Plans to cut down rice imports


It will take at least five years for Papua New Guinea to start producing its own rice for export and feed for its eight million people.

This is according to Agriculture and Livestock Minister, Benny Allan.

He noted that at present, the PNG Government spends about K600 million a year on rice imports, and there are now plans to cut down on this despite consumption of rice increasing five percent every year.

Mr Allan, in his response to Menyamya MP, Thomas Pelika, said there are at least five companies that are in the process of producing rice locally – one of which is Naime Rice.

Mr Allan was taken to task by Mr Pelika during Question Time in Parliament last week about the government’s plans to have rice grown locally and help with job creation for provinces like Menyamya.

Mr Allan said that there are still some legal issues to sort out before the K7 billion Naime Rice takes its place and starts full operation, especially the quota and tax concession.

“Rice has become a staple food for Papua New Guineans, and PNG’s biggest importer of rice is Trukai Industries Ltd, which is a big player,” he said.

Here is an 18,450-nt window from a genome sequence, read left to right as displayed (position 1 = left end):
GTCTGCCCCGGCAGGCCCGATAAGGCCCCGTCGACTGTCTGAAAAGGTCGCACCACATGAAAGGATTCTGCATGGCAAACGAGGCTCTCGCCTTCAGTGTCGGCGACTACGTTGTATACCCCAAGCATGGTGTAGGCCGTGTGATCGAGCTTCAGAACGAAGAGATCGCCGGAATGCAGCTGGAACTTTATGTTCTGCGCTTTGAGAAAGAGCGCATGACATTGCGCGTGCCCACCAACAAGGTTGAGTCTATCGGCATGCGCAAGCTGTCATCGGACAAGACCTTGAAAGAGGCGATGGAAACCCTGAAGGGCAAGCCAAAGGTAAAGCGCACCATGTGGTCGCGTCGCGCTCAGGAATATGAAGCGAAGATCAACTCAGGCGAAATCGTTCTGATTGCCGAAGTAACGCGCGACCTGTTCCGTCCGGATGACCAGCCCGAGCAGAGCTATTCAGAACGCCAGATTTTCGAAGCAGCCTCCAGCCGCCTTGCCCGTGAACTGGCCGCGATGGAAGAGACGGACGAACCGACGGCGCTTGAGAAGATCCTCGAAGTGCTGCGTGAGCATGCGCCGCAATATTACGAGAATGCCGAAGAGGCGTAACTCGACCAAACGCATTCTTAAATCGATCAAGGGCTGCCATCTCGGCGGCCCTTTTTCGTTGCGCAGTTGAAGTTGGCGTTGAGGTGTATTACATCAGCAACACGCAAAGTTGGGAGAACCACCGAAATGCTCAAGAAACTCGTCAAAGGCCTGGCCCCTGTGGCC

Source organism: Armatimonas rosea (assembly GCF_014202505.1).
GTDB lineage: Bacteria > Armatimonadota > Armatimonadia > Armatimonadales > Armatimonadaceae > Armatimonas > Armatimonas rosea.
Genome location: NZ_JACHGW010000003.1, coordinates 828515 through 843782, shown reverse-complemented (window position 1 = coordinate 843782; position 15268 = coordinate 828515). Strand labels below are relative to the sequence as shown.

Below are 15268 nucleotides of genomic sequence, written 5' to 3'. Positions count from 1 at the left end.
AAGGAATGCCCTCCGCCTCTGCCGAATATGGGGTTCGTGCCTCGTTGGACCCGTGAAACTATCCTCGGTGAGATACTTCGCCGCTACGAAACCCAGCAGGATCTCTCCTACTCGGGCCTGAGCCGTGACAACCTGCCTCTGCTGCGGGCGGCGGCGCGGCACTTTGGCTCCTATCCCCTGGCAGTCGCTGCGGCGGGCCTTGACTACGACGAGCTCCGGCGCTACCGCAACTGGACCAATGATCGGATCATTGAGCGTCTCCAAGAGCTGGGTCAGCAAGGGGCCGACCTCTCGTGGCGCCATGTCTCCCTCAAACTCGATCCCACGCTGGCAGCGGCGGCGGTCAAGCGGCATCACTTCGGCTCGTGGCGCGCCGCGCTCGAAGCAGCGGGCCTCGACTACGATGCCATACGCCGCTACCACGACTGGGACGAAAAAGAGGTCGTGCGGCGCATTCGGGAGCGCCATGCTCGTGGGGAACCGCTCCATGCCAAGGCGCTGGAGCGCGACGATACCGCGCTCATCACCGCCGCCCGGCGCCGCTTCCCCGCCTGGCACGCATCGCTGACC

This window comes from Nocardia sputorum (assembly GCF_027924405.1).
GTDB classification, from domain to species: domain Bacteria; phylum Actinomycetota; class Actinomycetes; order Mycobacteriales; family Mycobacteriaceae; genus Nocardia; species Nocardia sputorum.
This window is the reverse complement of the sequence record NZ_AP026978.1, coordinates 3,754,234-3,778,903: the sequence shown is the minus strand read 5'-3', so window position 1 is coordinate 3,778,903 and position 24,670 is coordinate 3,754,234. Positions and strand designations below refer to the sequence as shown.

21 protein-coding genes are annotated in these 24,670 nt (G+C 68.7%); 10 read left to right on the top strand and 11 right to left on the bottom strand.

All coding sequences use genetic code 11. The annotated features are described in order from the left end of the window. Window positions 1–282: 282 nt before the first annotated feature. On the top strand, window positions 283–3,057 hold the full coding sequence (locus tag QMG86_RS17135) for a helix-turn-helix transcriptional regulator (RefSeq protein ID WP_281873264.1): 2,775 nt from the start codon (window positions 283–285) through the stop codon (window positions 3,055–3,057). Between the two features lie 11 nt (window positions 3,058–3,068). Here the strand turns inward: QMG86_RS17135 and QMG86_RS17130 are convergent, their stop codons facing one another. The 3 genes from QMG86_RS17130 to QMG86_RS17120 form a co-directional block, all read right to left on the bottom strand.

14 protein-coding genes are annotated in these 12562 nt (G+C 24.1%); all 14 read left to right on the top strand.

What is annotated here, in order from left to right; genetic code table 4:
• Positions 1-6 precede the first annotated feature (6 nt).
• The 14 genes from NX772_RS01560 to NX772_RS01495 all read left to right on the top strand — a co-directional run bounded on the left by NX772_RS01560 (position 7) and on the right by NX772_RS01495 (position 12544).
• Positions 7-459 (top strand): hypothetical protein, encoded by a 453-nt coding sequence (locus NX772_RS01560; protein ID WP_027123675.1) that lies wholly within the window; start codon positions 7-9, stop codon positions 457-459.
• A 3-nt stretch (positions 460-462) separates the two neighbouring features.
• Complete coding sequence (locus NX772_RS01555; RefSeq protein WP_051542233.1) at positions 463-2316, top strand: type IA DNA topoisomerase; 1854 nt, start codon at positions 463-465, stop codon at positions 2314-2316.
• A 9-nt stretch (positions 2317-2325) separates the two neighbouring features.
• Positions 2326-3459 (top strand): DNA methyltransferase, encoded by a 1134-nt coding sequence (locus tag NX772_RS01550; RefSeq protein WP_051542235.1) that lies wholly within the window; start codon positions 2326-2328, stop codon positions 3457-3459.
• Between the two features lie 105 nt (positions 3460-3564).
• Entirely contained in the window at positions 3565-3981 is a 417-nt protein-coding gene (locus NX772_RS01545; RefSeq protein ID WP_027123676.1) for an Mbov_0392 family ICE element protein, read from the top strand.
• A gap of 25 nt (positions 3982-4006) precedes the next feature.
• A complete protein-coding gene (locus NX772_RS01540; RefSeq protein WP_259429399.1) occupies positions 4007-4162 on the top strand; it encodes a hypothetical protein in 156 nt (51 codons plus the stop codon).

“There are 300,000 tons a year, and we spend more than K500 million on rice annually, and this government since last year is trying to have rice grown locally in PNG,” he said.

“In the rice industry in PNG, Trukai has been in the country for more than 47 years and holds more than 80 percent of the market. Trukai has started planting rice in the Markham Valley – 400 hectares involving the local people there, with support of the local member and will expand from 2000 hectares, and we expect to harvest about 20,000 tons,” Mr Allan said.

“We want to encourage all players to grow rice locally. We have other players coming on board – there’s one, Homestate, and we have new interest also from Naime, which is trying to do rice production in Central. We have an agreement in place, and we are looking at that agreement closely.

“There are two issues raised, quota and tax concession, that we are looking at. Once done, we will have Naime on board. We want to encourage more local production. In terms of rice, we are already getting growers with an aim to increase local production.”


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